Similarly, the Urban Agenda Partnership on Circular Economy should take an active role in the development of city indicators for a circular economy. We propose to form a consortium to develop these indicators and ensure that this work has an impactful effect for cities transitioning towards a circular economy on the ground.

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How do existing EU policies/legislations/instruments contribute?

The Commission has launched the following initiatives:

  • Communication from the Commission to the European Parliament on a monitoring framework for the circular economy, 16.01.2018. This communication is a part of the Commission Circular Economy Strategy. The Communication proposes a set of 10 indicators for Member States to report on their progress towards a circular economy.
  • The circular economy monitoring framework draws upon and complements the existing Resource Efficiency Scoreboard and Raw Materials Scoreboard, which were developed in recent years by the Commission. The 10 indicators are developed for Member States reporting to the EU and some of them are not transferrable to a city level. As most economic activity takes place in cities, a monitoring framework with a set of indicators specific to cities is needed to fulfil the European circular economy strategy.
  • The European Green Capital Award, wherein the selection of a city awarded with the title of European Green Capital is assessed on the basis of twelve environmental indicators:
    • Climate Change: Mitigation
    • Climate Change: Adaptation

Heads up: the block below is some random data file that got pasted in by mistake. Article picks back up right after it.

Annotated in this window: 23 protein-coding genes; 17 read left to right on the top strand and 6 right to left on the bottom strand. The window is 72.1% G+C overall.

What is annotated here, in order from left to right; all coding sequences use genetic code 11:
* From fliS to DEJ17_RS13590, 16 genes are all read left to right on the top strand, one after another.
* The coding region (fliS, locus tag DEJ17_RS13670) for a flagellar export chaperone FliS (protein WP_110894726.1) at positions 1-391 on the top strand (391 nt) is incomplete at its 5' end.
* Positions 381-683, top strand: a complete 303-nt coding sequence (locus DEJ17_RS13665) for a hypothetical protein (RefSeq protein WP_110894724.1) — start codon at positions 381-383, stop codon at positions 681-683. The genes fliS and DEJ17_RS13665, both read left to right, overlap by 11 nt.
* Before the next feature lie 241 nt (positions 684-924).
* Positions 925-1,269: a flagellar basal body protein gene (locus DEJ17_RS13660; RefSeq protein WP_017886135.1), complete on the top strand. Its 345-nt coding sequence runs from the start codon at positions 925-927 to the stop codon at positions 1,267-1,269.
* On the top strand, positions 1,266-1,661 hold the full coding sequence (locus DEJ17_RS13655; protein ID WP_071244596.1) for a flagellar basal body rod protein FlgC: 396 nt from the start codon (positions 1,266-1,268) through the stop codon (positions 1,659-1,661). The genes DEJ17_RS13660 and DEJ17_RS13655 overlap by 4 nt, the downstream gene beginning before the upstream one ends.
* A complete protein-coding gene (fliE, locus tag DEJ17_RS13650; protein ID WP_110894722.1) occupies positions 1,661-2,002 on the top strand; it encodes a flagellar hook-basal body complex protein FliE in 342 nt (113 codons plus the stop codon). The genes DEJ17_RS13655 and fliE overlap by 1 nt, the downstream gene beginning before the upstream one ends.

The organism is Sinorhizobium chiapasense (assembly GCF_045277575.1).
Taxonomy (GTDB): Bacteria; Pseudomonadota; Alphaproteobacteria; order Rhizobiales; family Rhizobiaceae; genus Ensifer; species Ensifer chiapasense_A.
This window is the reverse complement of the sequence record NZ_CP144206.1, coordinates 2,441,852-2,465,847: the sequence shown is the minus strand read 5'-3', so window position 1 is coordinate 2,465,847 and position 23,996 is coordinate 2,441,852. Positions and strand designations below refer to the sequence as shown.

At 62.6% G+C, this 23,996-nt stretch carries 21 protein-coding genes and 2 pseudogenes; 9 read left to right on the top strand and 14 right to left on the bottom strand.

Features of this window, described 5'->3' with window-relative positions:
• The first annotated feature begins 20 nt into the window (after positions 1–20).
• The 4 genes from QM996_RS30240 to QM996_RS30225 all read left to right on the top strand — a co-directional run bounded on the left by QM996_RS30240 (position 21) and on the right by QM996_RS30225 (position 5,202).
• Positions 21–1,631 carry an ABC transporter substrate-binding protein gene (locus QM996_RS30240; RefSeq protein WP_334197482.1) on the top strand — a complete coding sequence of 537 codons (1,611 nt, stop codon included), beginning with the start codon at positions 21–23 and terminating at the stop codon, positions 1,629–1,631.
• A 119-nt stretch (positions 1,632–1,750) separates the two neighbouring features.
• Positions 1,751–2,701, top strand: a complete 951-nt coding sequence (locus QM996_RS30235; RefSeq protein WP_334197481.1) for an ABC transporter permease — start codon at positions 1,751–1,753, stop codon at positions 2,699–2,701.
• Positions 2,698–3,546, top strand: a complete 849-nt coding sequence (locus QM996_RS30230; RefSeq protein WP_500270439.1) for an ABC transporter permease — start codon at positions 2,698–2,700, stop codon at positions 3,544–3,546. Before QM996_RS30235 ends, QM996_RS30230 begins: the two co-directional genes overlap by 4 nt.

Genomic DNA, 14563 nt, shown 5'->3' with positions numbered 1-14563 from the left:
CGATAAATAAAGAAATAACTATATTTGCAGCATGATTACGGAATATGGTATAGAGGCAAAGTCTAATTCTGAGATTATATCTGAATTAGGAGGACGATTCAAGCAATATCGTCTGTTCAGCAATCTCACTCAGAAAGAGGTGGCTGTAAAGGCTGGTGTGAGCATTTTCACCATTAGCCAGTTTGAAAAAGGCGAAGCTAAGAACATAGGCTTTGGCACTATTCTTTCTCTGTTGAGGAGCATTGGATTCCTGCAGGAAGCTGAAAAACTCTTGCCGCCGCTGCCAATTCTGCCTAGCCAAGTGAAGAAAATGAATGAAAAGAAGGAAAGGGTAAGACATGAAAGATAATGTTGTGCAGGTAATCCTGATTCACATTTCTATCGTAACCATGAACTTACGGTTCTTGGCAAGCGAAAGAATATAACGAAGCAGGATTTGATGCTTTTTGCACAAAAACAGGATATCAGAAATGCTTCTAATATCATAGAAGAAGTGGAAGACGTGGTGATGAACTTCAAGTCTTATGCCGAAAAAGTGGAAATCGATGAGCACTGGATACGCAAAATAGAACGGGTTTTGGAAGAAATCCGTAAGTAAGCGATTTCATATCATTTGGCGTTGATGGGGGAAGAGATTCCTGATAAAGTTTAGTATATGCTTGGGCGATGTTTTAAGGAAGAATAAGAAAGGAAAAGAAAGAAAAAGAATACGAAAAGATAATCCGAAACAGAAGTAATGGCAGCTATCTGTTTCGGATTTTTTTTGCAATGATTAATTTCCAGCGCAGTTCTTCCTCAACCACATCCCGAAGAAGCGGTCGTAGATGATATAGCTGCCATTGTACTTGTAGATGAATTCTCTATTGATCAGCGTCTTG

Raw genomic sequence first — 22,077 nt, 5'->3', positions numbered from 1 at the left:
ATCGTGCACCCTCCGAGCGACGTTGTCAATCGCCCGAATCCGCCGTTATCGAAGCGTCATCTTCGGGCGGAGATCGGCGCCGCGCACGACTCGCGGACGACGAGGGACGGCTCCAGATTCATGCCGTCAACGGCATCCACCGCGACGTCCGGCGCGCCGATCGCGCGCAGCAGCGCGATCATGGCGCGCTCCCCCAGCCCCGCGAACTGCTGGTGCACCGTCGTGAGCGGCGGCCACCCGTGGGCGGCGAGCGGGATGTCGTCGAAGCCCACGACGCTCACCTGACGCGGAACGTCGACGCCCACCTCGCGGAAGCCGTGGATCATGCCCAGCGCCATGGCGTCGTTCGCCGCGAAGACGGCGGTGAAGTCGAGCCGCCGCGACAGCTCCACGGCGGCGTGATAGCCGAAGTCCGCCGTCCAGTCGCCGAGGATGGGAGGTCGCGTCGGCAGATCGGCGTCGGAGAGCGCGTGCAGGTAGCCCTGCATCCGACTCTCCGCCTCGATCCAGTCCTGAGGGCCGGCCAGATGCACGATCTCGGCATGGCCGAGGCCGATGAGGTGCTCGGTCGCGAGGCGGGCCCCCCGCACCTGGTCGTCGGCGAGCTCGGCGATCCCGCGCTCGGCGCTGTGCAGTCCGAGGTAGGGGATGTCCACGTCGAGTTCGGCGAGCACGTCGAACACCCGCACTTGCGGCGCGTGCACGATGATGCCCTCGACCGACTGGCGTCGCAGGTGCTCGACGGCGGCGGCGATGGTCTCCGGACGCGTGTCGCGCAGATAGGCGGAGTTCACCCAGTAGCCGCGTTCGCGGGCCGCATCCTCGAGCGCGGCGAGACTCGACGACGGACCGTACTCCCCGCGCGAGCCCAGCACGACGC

• Sustainable Urban Mobility
    • Sustainable Land Use
    • Nature and Biodiversity
    • Air Quality
    • Noise
    • Waste
    • Water
    • Green Growth and Eco-innovation
    • Energy Performance
    • Governance

/futurium/en/file/europeangreencapitaljpgeuropean_green_capital.jpg

logo of the European Green Capital

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Which action is needed?

Several European cities have a dedicated strategy for a circular economy, but the management system to measure and evaluate the progress is not operational. There are several efforts made at the national level, but there is still no organised initiative to develop indicators fit for measuring the circular economic transition at a local level.

Policy makers and city managers face an array of sustainability indicator frameworks. However, it is important to also have indicators guiding circular economy decisions and strategies. The Partnership will aim to develop (guidance on) monitoring and evaluation frameworks (indicators) for circular city transitions. The guidance will be an important tool for cities in their work to establish and implement a strategy for circular economy.

It is important to stress that different cities will have different goals and ambitions. Indicators must therefore be able to take into account different geographical, cultural and institutional differences. The Partnership suggests to develop a guidance with a set of indicators suitable to measure circular performance, leaving it for the cities to decide which indicators are most relevant for them.